Ancient Tells

The word tell is pre-islamic and refers to those clearly defined man-made settlement mounds which are such an archeological feature in Iran, Iraq, Palestine, Turkey, Southern Russia, and a few places in Europe. In recent times these mounds have generally been inhabited; nevertheless they are the result of occupation over several millennia. Some places such as Erbil and Kirkuk are still lived ‘on’ and have been more or less continuously inhabited since ancient times- perhaps 6-8 thousand years.

The way a tell is made is by a city constructing its newer buildings over the ruins of old ones. In Mesopotamia, and other river valley places, most buildings were made of simple sun-dried mud fired bricks, and the fired bricks were generally only used for facing city walls or maybe palaces and temples. the life span of these mud fired bricks was probably limited to about 75 years, before general weathering would bring about collapse.

The rubble would then be levelled to provide the foundations for the new house , thereby raising the effective ground level slightly. This process was normally continuous, the city regenerating itself cell by cell, although complete rebuilding after some sort of natural disaster, war, or long unoccupied period could happen too. A similar process has raised many cities quite a considerable height above their original level; London and Rome for example are characterised by having historic buildings with ground floors well below adjoining streets.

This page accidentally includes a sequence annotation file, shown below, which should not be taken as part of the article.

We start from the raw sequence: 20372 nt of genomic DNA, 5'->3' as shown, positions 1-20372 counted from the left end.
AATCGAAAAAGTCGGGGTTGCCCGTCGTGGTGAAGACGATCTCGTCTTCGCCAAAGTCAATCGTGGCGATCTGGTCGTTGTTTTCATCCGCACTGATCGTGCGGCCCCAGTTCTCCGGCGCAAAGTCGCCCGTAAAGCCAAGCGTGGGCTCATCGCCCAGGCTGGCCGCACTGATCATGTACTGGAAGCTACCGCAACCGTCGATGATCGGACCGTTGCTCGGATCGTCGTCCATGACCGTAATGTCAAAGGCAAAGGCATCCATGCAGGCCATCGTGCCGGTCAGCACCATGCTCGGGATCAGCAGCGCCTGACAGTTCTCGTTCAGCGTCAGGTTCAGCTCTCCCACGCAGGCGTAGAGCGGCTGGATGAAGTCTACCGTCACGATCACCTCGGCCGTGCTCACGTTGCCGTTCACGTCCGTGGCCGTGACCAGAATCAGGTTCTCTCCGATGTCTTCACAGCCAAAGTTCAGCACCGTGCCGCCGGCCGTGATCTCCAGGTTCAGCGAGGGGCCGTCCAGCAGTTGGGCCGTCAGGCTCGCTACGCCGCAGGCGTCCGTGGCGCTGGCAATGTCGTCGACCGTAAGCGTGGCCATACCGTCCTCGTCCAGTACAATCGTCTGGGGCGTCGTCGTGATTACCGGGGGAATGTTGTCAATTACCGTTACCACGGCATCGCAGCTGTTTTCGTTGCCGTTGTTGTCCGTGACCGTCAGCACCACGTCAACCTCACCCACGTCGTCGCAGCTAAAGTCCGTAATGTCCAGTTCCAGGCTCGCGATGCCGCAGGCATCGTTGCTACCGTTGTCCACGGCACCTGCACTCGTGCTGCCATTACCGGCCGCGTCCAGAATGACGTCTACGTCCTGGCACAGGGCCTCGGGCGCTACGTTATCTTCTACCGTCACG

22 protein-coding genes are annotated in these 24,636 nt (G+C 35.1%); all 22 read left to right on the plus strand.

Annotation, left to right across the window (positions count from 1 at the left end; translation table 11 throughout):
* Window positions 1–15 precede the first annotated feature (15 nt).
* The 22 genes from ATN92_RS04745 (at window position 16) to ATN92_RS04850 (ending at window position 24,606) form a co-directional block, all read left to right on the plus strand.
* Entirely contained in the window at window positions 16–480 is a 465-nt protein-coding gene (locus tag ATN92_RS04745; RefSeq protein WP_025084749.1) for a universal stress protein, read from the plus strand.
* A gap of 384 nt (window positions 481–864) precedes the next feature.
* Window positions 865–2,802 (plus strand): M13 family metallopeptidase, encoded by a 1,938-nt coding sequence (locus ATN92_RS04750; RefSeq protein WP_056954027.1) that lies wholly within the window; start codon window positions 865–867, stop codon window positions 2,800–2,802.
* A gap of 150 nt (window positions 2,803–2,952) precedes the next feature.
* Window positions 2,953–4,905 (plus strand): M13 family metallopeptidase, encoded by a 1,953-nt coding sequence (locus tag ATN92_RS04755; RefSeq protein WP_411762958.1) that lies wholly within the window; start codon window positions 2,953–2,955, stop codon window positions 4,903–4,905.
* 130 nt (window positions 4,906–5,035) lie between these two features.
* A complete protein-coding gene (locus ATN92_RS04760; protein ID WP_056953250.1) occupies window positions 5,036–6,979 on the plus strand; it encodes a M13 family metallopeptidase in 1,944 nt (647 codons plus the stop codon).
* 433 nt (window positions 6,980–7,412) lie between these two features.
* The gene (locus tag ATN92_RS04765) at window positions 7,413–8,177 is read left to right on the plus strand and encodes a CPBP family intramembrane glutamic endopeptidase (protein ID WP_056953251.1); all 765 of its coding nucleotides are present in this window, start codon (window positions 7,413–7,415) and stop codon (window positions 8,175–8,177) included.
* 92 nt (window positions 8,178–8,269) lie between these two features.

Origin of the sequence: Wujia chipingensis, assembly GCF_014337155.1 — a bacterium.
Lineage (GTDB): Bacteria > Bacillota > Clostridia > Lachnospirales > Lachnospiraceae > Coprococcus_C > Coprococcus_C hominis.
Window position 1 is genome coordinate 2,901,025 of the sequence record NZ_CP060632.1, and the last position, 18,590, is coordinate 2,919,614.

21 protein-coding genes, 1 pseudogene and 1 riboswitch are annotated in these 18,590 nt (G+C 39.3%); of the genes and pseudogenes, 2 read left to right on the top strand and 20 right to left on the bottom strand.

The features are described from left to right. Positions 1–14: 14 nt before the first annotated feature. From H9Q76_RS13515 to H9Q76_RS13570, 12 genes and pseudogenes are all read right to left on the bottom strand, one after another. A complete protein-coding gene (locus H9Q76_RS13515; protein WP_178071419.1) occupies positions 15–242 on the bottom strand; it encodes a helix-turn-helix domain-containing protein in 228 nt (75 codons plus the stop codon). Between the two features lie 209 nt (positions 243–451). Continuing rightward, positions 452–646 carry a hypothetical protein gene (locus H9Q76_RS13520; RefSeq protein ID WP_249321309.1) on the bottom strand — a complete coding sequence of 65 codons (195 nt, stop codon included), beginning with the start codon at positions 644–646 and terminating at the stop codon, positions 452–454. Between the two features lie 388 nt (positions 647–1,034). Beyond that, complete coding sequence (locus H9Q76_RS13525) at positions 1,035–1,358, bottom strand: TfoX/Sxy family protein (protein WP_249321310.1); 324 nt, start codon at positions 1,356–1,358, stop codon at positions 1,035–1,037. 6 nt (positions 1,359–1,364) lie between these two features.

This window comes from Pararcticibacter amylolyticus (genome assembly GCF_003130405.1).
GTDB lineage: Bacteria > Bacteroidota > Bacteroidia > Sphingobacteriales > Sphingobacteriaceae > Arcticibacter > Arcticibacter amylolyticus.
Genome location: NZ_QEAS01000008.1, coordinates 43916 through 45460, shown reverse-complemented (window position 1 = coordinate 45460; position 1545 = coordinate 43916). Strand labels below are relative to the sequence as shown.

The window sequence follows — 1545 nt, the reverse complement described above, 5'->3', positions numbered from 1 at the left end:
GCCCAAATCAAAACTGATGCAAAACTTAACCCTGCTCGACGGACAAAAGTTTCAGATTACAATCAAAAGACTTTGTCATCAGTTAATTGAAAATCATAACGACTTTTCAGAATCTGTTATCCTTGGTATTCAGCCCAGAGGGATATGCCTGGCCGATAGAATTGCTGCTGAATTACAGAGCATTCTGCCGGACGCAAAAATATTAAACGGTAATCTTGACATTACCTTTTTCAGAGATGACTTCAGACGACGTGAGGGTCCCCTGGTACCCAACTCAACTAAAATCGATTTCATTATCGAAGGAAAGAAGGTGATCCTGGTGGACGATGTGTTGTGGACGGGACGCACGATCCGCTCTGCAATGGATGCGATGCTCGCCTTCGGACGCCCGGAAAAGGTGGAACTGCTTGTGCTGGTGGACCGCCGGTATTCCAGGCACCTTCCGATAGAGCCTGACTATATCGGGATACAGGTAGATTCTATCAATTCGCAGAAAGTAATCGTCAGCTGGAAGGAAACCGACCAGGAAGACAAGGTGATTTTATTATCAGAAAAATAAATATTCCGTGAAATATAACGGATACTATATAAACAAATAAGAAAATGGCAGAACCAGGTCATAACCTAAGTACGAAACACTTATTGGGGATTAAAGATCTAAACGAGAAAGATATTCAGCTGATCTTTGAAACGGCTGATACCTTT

In some areas, where cities have been empty for long periods dust can accumulate naturally. Rudolf lanciani, in ‘The Ruins and Excavations of Ancient Rome’, describes that “in the Forum of Trajan was no cleaned and swept once a week, at the end of a year it would be covered by an inch of dust- 100 inches at the end of a century.”

These tells conjure images of the ancient tower of babel, the great mountainous tower which men used to try to reach heaven in many ancient texts. The presence of layering and history, and the slow building of something monumental and permanent over time is interesting- almost a sort of man-made anti-erosion. Instead of our impact on the landscape being scraped away by the elements over time, we gradually build a new landscape, over generations and millennia.

 

 

If you have seen Anna Herringer’s School in Rudrapur, Bangladesh before, you might have been struck by the innovative use of local materials, or the skillful introduction of Bangla culture through the hanging saris and coloured doors. What you might not notice on first impression, is that the building is the only two-story structure in the area. There is certainly a worldwide prestige in building height, and the small school in rural Bangladesh has become a beacon of hope and future in the community, symbolised and also perhaps aided by its extra height.

Imagine a city defined by tells- what areas would gradually grow higher as others remained the same height? It would be interesting if a sort of anti-hierarchy evolved, where the poorest housing was constantly rising higher and higher on piles of its own rubble while the city halls and banks remained in place at ground level. Perhaps a truly immortal architecture doesn’t necessitate hard-wearing materials at all, and instead could live through these tells; where an architectural need for something on a specific site is so inherent that it is constantly rebuilt in the same place, slowly rising on its own plinth.

 

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